Merriman, Hindley should visit frontline
As a nuclear medicine technician and the president of Saskatchewan’s largest health-care union, I was quite intrigued by the comments made by Everett Hindley, minister of mental health and addictions, seniors, and rural and remote health about working together to find solutions to our rural health-care crisis.
CUPE 5430 represents over 14,000 health care workers across Saskatchewan, including workers in some of the areas hardest hit by recruitment challenges that include laboratory, diagnostic imaging and members of the nursing team.
We have been sounding the alarm on staffing issues for years and offering concrete ways to implement solutions like: Market supplements for hard to recruit classifications and positions; creating more permanent full-time jobs postings; and stepping up training and recruitment efforts.
But our attempts to offer solutions have been ignored.
We have invited both Hindley and Health Minister Paul Merriman to attend a members’ town hall to hear directly from health-care workers. We have also brought frontline health-care workers to the legislature, but they were too busy to meet.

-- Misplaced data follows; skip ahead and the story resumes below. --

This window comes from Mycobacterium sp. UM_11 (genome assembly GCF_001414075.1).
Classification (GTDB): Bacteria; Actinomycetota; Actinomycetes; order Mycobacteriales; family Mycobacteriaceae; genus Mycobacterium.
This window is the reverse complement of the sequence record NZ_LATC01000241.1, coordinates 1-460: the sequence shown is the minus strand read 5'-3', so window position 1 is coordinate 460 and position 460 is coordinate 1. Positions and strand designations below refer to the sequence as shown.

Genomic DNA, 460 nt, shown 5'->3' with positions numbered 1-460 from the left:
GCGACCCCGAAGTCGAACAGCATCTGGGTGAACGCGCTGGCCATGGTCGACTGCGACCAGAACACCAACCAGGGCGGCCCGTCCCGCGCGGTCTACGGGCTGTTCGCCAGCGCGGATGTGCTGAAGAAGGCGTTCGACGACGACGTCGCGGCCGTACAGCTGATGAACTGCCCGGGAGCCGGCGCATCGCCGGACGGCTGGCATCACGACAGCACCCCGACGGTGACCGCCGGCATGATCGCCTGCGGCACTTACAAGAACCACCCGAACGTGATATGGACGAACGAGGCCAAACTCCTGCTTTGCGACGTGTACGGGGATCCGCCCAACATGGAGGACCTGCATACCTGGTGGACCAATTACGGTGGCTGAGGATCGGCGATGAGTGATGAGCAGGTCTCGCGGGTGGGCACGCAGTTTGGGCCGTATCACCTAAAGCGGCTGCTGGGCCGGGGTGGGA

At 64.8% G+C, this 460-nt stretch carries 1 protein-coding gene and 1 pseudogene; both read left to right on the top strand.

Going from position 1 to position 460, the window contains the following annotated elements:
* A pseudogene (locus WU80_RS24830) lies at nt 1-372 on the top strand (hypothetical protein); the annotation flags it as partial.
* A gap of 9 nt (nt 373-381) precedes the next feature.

Frontline health care providers know the issues facing rural health care better than any manager or consultant. We need to be a part of the process moving forward.
I sincerely hope that the Saskatchewan government is ready to take meaningful action on this file. All their talk of solutions is just empty words if they are not listening to and engaging with health-care workers.
Bashir Jalloh, Regina,
President CUPE 5430
Let’s celebrate Medicare’s 60th
Our health system is under attack! With emergency units shutting down due to under staffing, and overworked, under-appreciated existing staff, it is important that this July people in Saskatchewan recognize and celebrate the 60th anniversary of universal health care.
It is more important than ever that we keep our health care publicly funded. If we don’t “stand on guard for thee,” we could lose it by doing nothing. Our system might have problems or could be improved, but at least we have it.
Over the years, everyone would have benefitted from medicare brought in by the NDP. Pocket issue problems will be even greater if we lose this publicly funded universal health care principle.
Marcella Pedersen, Cut Knife
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